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Re: SRFI-108 and SRFI-109 final candidates available

This page is part of the web mail archives of SRFI 108 from before July 7th, 2015. The new archives for SRFI 108 contain all messages, not just those from before July 7th, 2015.

Oops - I'm sorry.  I uploaded the files to the wrong directory.
They should be ok now.  My apologies for wasting your time.

On 04/17/2013 01:32 PM, John Cowan wrote:
Per Bothner scripsit:


s/using same/using the same/

Thanks - fixed.

s/specifiction/specification/ (twice)

Fixed (already in local and new-uploaed version).



Likewise was already fixed.

Period did not get added to tag-subsequent.

Sorry - that was fixed in my local copy/

Rather than referring to R7RS productions, duplicate them in order to help
maintain SRFI 109 as a self-contained document.

As a matter of style, I think this questionable - duplicating
definitions from existing standards is a mistake.  (Where would
you stop?  Duplicate the entire definition of <expression>?)
However, in this case R7RS is not yet ratified.  It might be better
to refer to R6RS.

Both documents:

Is there a need for &lbrack; and &rbrack; in SRFI 109 in order to escape
unbalanced brackets in SRFI-108 constructors?

&lbrack; and &rbrack; are not required in my copy.

Defining the variables $<<$ and $>>$ as empty strings sounds clever,
but unfortunately none of R[4-7]RS require either `eq?` or `eqv?` to be
able to distinguish between two instances of the empty string.
implementations are allowed to coalesce them all into a single instance.

(Note you may have read an earlier draft where $<<$ and $>>$
were initialized to "".  They are now initialized to (make-string 0).)

Not by my reading: make-string returns a "newly
allocated string", so while eq? is allowed to #t for the result
of the different calls to make-string, it violates most people's
expectations of how eq? works.  Is there any Scheme implementation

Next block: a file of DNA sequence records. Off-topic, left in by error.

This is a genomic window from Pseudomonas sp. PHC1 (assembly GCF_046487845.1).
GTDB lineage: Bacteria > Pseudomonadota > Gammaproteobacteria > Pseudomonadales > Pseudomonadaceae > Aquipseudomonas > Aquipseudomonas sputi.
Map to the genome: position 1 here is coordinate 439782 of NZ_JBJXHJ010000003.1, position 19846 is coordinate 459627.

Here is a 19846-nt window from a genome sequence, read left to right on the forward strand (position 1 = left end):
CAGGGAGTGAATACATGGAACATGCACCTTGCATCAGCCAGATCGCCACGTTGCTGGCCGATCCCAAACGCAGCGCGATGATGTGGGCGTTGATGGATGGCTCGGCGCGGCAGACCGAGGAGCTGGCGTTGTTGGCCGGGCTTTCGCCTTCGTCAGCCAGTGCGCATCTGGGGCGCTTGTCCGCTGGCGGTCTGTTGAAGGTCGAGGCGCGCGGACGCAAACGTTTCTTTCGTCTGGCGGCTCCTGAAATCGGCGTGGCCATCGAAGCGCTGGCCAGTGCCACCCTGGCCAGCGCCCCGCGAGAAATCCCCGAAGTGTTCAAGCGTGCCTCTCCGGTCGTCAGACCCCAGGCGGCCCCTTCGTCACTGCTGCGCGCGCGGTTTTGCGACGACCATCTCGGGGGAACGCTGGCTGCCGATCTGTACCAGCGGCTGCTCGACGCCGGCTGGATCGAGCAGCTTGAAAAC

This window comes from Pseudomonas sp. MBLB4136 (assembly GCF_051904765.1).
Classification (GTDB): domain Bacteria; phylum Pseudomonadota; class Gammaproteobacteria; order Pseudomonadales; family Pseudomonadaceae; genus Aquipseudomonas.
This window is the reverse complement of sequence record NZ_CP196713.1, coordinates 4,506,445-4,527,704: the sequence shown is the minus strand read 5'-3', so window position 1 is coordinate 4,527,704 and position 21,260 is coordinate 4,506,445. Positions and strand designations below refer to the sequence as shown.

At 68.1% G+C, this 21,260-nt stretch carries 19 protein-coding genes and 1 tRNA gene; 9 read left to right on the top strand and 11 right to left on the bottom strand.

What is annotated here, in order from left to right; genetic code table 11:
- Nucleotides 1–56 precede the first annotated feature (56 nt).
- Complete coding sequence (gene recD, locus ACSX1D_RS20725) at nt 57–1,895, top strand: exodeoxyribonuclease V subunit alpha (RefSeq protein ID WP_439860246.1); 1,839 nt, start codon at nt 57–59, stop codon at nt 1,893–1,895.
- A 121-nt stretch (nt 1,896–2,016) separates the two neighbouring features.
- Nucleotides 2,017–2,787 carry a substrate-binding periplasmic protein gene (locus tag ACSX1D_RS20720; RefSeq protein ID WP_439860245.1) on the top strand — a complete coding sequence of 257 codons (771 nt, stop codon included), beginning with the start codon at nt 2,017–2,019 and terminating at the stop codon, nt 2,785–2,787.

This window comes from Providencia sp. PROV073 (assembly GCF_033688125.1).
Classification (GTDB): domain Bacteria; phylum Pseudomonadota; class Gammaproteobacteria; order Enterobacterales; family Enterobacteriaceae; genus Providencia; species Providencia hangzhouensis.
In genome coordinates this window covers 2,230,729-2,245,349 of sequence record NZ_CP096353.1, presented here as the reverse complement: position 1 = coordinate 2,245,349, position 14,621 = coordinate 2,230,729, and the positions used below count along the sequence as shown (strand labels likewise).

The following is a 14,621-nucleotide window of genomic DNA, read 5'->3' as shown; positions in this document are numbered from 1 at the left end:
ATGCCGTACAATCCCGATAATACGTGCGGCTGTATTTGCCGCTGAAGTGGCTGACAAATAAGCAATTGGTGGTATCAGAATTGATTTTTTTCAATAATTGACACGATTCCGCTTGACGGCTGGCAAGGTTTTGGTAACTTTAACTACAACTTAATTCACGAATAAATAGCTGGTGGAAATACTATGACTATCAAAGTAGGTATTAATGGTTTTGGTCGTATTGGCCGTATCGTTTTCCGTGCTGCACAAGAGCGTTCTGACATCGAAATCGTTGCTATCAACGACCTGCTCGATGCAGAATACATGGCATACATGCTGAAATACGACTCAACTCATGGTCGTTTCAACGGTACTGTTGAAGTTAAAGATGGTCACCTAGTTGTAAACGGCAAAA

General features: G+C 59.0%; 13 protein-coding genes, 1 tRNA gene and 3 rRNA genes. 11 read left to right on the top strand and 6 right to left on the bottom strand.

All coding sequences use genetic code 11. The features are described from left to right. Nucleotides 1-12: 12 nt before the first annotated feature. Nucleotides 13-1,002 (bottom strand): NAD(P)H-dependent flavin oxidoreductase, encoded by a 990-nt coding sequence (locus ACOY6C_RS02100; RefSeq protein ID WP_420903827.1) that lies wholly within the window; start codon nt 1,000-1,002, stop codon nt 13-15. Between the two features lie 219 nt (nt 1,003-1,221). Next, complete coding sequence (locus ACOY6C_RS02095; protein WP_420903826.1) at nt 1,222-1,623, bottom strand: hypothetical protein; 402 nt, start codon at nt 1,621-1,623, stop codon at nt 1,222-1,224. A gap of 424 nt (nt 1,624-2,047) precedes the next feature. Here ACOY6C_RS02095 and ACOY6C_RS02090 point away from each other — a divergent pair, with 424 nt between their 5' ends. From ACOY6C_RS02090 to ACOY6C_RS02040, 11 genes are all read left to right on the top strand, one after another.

where (eq? (make-string 0) (make-string 0)) return #t?

I tweaked the draft to discuss this (theoretical) possibility:

  Note that R6RS and R7RS allows eq? to return #t for distinct
  calls to (make-string 0). A hypothetical implementation that
  does so needs to initialize $<<$ and $>>$ some other way.

SRFI-109 can't be implemented by a portable library anyway,
so it seems fine to make such a requirement.   Given that
it would be a really weird Scheme implementation where it
is an issue.

So if they are to be defined as strings, they need to be non-empty if
`$string$` and `$construct:*` are to be definable as functions rather
than as macros.  I suggest:

     ;; Calling string-copy guarantees that these are unique objects.
     (define $<<$ (string-copy "$<<$"))
     (define $>>$ (string-copy "$>>$"))

This means that the sample definition of $string$ has to work a little
harder, skipping arguments that are `eqv?` to either of these variables.
Literal appearances of "$<<$" or "$>>$" in text, or appearances as the
result of evaluating expressions, are guaranteed never to be `eqv?`.

I don't care about making $string$ more complex, but I do care about
making $construct$:foo harder to write.  True, in many case we can
hide the complexity in define-simple-constructor (that might have
been missing in the version you reviewed).  In many other cases
$construct$:foo will be a macro where it doesn't matter what
$<<$ and $>>$ evaluate to.  In other cases, we can ignore them,
and it's ok if they evaluate to "" without it mattering if they're

However, I don't think this is an actual problem, and initializing
there to (make-string 0) seems fine.
	--Per Bothner
per@xxxxxxxxxxx   http://per.bothner.com/